“Doug, I attended your Horse Expo seminar this past March in Lincoln and really enjoyed your lecture. I never thought that I would have to bring out notes from what you talked about in such a short amount of time, but we ended up having a horse go lame on us this spring. We saw some signs around Thanksgiving but the horse seemed to get worse recently.
“After some tests and x-ray’s, the vet diagnosed him with Navicular Disease. The x-ray showed some history of deterioration and such, but the concern that I have is even though the x-ray indicates a historical problem we haven’t noticed it until recently. We bought the horse a year ago and rode him quite a bit with no issues. This brings me to the comment you made about those who may shave off too much of the heel. We have had the hoofs trimmed twice. I’m suspecting the trimming job. Can you tell me what to look for again when looking at the heel? We do have him on Bute which seems to help, and I think when he was shod he was better.”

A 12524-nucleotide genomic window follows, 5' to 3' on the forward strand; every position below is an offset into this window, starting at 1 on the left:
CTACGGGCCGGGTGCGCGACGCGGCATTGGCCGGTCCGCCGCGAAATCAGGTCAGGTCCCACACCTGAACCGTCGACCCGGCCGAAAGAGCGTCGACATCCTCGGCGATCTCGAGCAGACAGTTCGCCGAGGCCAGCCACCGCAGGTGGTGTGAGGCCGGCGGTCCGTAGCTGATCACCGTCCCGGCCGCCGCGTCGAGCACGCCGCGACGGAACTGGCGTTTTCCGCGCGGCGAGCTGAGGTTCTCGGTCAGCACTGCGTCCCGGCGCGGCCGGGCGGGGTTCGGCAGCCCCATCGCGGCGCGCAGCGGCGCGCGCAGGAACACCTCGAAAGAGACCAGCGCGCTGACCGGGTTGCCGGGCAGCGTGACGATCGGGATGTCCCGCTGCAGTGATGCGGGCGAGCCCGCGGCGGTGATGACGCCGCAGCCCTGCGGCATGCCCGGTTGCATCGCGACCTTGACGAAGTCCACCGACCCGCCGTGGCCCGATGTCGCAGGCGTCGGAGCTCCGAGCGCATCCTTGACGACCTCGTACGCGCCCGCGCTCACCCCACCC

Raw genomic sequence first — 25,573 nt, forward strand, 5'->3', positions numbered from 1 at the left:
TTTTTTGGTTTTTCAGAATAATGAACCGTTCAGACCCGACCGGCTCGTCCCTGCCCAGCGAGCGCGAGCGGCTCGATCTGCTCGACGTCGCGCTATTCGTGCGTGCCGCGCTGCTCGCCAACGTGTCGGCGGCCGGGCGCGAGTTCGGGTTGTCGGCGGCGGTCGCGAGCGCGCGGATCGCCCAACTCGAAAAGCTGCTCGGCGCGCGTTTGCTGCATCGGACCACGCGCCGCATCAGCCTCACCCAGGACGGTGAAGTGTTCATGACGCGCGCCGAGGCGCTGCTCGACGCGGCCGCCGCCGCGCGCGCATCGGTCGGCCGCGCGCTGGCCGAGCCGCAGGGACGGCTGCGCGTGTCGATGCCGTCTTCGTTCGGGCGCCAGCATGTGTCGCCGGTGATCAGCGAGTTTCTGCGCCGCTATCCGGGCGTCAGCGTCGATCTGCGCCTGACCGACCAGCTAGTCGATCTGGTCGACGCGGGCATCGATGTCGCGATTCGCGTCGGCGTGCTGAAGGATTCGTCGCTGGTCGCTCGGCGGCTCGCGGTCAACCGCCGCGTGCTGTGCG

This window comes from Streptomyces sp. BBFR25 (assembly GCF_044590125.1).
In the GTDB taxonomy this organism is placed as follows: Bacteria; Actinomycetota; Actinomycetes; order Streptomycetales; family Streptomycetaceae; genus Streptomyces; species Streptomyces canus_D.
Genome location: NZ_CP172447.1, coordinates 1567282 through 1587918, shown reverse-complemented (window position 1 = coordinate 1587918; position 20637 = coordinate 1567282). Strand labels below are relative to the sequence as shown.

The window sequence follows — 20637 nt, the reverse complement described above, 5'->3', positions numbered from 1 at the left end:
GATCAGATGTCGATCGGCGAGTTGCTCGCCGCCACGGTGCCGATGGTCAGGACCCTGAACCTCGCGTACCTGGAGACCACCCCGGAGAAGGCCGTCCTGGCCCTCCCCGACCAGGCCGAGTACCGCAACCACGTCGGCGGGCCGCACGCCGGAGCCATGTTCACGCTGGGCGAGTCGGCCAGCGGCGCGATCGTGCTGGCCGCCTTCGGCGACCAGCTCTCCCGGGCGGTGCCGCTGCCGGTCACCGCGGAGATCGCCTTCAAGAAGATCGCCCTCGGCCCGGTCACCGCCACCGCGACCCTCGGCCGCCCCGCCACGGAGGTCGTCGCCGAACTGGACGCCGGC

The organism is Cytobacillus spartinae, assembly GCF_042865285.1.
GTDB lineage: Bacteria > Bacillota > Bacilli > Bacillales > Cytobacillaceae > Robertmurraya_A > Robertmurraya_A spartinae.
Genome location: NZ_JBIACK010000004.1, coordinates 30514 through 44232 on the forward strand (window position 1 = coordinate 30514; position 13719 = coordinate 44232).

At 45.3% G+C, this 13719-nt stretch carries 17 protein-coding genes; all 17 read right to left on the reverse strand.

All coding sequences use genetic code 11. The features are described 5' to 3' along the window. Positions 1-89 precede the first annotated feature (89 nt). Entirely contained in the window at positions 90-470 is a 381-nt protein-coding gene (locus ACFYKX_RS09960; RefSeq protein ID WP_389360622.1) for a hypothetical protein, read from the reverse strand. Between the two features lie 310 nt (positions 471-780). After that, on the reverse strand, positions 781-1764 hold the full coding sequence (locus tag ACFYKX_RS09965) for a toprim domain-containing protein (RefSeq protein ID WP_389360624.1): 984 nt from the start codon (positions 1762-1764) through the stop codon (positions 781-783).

Answer: When shoeing for navicular disease, the most important thing is the alignment of the axis of the pastern with the axis of the distal phalanx or coffin bone. The front of the upper one-third of the hoof should be parallel to the front of the pastern when viewed from the side. Sometimes it is necessary to use a wedge pad in addition to the shoe to achieve this. When these are in alignment, you will have the least amount of stress on the navicular bone. For more information, see pages 558-566 in The Principles of Horseshoeing (P3).
On April 10th, I did a full-day large group clinic for the New Jersey Equine Veterinary Clinic — among the topics I presented was one on the “Barefoot Experiment,” and the response from veterinarians and farriers alike was very positive! Of the several farriers who visited with me after the clinic about experiences they’ve had rehabilitating lame horses from these incorrect procedures, one farrier in particular said he had conducted a year-long experiment with two of his own horses. Please see his “Comments ” added to this blog post.
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